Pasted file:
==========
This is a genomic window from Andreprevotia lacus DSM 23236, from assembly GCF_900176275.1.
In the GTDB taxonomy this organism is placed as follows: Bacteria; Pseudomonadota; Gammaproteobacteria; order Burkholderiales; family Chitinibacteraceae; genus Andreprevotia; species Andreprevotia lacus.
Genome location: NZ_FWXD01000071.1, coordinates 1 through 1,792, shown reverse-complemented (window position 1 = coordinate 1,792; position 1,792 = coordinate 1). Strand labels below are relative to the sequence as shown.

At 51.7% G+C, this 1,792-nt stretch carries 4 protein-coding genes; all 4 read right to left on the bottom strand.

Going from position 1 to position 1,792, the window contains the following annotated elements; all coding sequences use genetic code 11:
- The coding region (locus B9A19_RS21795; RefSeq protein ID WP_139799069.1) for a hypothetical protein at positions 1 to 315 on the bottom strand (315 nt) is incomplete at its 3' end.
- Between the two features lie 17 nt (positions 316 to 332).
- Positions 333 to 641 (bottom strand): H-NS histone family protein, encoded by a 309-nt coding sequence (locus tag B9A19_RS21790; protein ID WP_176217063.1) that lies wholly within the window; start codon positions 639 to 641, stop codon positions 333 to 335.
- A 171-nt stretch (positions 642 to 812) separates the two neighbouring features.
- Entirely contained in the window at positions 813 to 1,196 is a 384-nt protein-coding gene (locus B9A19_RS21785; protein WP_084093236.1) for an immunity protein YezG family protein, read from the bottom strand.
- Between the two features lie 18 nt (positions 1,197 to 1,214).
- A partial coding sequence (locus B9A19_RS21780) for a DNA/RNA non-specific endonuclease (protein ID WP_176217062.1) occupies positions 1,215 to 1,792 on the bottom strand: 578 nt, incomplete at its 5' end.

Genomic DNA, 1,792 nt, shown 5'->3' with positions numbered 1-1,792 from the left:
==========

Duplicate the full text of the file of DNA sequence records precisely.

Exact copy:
This is a genomic window from Andreprevotia lacus DSM 23236, from assembly GCF_900176275.1.
In the GTDB taxonomy this organism is placed as follows: Bacteria; Pseudomonadota; Gammaproteobacteria; order Burkholderiales; family Chitinibacteraceae; genus Andreprevotia; species Andreprevotia lacus.
Genome location: NZ_FWXD01000071.1, coordinates 1 through 1,792, shown reverse-complemented (window position 1 = coordinate 1,792; position 1,792 = coordinate 1). Strand labels below are relative to the sequence as shown.

At 51.7% G+C, this 1,792-nt stretch carries 4 protein-coding genes; all 4 read right to left on the bottom strand.

Going from position 1 to position 1,792, the window contains the following annotated elements; all coding sequences use genetic code 11:
- The coding region (locus B9A19_RS21795; RefSeq protein ID WP_139799069.1) for a hypothetical protein at positions 1 to 315 on the bottom strand (315 nt) is incomplete at its 3' end.
- Between the two features lie 17 nt (positions 316 to 332).
- Positions 333 to 641 (bottom strand): H-NS histone family protein, encoded by a 309-nt coding sequence (locus tag B9A19_RS21790; protein ID WP_176217063.1) that lies wholly within the window; start codon positions 639 to 641, stop codon positions 333 to 335.
- A 171-nt stretch (positions 642 to 812) separates the two neighbouring features.
- Entirely contained in the window at positions 813 to 1,196 is a 384-nt protein-coding gene (locus B9A19_RS21785; protein WP_084093236.1) for an immunity protein YezG family protein, read from the bottom strand.
- Between the two features lie 18 nt (positions 1,197 to 1,214).
- A partial coding sequence (locus B9A19_RS21780) for a DNA/RNA non-specific endonuclease (protein ID WP_176217062.1) occupies positions 1,215 to 1,792 on the bottom strand: 578 nt, incomplete at its 5' end.

Genomic DNA, 1,792 nt, shown 5'->3' with positions numbered 1-1,792 from the left: